Good afternoon, it is July 15th 2020 and here is your economic and market update from BlackBee.
- US stocks move higher in a day of mixed earnings reports.
- “The recession is coming” – the message from US banks’ quarterly reports.
- Lending will tighten in Eurozone without state guarantees.
US stocks climbed on Tuesday as mixed quarterly earnings were released. The Dow Jones closed 2.13% higher and the S&P500 closed 1.34% higher for the day. European stocks caught up with US stocks decline on Monday as the Euro Stoxx 600 closed -0.84% lower. Early trading in the US had seen stocks swing between gains and losses as investors evaluated companies earnings reports and also considered the rising number of coronavirus cases. The US 10-year treasury yield declined to 0.6% as investors continue to move into safe havens due to growing caution about the rally in stocks.
The recession is coming – that is the message that JP Morgan Chase & Co, Citigroup Inc and Wells Fargo & Co quarterly reports tell us. For now, government stimulus and FED support have prevented mass loan defaults, however, this is likely to eventually catch up as stimulus tapers down. The three above mentioned US banks have set aside $28 billion in provisions for loan losses during Q2. The Q4 2008 was the only time a higher amount was set aside by banks for bad debt. All three banks have also stated that their outlook on the economy had deteriorated as the crisis plays out. Payment deferrals offered from banks and stimulus providing income to households that have become unemployed since the start of the crisis have helped stave off defaults on loans so far, but this won’t last forever. If the paycheck stimulus comes to an end, we could see a wave of defaults due to the large number of people unemployed and the economy not performing to levels anywhere near pre-crisis. The $28 billion that was set aside last quarter by the above three banks, combined with the amount set aside in Q1 totals $47 billion. This is more than what was set aside in the last three years combined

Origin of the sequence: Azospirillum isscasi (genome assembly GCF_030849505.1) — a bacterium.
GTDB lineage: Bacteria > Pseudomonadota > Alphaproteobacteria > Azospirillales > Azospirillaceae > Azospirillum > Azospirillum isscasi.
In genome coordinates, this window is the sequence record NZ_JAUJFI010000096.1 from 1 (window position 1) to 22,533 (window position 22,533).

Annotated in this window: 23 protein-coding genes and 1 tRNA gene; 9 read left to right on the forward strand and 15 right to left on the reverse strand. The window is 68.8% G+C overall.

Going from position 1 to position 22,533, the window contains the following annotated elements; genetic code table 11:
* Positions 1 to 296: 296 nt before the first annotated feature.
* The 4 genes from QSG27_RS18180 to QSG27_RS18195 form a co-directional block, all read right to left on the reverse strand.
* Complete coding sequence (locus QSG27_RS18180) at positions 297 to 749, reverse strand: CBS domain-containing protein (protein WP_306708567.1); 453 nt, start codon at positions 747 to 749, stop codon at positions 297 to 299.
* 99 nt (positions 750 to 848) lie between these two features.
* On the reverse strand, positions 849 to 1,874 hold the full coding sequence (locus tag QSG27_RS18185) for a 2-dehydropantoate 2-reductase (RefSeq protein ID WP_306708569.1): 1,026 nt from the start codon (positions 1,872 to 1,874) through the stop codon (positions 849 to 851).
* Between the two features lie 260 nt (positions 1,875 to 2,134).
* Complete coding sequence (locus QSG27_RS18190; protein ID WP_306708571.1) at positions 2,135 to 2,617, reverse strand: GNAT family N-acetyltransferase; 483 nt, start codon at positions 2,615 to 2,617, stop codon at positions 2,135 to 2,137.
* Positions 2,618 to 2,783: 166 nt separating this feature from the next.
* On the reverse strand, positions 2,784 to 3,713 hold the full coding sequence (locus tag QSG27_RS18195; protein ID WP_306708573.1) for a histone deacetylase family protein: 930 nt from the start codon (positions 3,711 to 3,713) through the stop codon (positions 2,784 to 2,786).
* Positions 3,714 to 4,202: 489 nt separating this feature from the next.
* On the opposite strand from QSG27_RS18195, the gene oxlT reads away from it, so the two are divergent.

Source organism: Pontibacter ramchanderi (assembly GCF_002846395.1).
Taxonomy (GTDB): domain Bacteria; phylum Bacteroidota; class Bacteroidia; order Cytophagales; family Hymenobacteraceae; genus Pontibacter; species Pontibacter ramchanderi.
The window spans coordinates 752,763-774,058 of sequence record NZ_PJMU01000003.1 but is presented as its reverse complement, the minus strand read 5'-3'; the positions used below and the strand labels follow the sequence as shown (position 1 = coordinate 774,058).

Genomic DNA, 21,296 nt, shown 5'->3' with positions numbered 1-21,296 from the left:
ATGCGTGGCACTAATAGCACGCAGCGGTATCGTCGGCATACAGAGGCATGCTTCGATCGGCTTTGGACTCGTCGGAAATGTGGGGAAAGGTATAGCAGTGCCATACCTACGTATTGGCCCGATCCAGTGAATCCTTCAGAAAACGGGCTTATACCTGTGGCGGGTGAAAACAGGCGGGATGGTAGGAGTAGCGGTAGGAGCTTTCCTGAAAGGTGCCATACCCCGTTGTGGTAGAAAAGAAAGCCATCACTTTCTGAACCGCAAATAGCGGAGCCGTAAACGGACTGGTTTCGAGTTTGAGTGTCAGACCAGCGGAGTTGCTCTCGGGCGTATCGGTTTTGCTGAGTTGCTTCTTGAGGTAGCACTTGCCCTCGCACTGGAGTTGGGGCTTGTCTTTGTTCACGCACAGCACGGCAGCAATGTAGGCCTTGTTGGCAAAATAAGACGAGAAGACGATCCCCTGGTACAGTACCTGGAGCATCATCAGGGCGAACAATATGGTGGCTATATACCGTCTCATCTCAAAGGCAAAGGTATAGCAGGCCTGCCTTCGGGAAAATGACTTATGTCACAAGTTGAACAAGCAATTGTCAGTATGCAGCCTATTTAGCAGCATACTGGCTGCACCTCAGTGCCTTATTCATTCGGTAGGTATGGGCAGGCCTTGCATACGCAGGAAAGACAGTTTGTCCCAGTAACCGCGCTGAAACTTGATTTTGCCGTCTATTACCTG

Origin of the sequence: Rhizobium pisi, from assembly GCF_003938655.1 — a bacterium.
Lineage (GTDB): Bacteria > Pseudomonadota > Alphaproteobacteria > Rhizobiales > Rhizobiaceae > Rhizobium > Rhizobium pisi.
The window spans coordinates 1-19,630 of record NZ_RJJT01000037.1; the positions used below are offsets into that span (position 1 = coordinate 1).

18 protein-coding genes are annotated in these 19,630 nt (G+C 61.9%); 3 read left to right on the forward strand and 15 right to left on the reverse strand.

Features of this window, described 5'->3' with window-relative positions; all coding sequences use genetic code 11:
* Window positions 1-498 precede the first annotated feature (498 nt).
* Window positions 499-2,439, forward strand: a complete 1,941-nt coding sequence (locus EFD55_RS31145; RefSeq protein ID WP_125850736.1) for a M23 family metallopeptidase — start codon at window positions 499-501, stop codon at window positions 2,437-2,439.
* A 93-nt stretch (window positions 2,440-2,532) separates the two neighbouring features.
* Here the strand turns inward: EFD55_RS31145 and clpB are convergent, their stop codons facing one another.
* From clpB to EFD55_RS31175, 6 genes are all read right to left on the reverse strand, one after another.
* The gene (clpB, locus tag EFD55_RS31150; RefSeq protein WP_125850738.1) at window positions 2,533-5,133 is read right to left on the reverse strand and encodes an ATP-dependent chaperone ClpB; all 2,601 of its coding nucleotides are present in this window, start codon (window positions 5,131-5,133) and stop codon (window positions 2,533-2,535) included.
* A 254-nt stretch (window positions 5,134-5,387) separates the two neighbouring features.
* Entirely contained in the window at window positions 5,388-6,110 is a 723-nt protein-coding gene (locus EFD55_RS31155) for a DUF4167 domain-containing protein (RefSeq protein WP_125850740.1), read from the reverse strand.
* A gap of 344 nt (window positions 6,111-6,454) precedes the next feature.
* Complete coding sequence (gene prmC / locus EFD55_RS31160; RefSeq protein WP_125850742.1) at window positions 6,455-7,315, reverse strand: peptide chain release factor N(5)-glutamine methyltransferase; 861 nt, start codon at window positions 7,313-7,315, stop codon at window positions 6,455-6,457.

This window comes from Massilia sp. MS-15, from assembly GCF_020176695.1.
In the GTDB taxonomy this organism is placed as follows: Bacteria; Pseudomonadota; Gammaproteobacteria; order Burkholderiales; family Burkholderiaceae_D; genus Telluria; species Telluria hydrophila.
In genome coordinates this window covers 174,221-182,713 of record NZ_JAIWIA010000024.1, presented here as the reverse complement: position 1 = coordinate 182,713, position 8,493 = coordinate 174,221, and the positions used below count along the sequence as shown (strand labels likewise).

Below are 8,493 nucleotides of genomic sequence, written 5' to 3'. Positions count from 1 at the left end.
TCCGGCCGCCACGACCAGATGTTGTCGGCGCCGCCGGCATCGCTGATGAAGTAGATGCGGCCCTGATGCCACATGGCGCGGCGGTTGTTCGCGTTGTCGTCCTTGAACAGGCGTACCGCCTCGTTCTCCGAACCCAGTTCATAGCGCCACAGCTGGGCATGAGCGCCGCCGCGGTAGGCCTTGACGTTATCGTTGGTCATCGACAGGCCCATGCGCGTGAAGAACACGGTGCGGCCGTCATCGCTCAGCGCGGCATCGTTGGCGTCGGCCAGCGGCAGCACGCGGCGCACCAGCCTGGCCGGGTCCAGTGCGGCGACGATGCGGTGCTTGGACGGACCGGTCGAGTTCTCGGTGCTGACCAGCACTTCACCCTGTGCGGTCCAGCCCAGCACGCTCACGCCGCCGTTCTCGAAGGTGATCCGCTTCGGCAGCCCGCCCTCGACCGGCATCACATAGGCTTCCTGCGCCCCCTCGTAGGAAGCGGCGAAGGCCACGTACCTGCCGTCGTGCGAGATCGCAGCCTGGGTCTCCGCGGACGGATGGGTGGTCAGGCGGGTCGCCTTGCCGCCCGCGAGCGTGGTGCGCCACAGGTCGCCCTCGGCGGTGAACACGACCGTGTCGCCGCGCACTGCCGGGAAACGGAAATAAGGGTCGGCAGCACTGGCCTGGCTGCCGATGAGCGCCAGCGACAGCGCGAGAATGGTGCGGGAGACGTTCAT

The ECB’s quarterly survey revealed that banks in the Eurozone will reduce the credit available to Eurozone businesses based on banks anticipating that governments will wind down loan guarantee schemes in Q3 2020. Since the start of the crisis, to support the economy, the ECB has boosted the supply of credit and governments across the Eurozone have guaranteed loans. According to the report, demand for loans hit a record high in Q2. If lending reduces, which the ECB survey suggests, this will be another blow to businesses trying to survive the crisis and is likely, in turn, to affect the unemployment rate and growth in the economy. The significance of state guarantees is highlighted in the report with the rejection rate for loans to businesses fell by 12%.
Best & Worst Performers of Large Cap US Stocks on Tuesday
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Global Market Update
(as at close of markets 14/07/2020)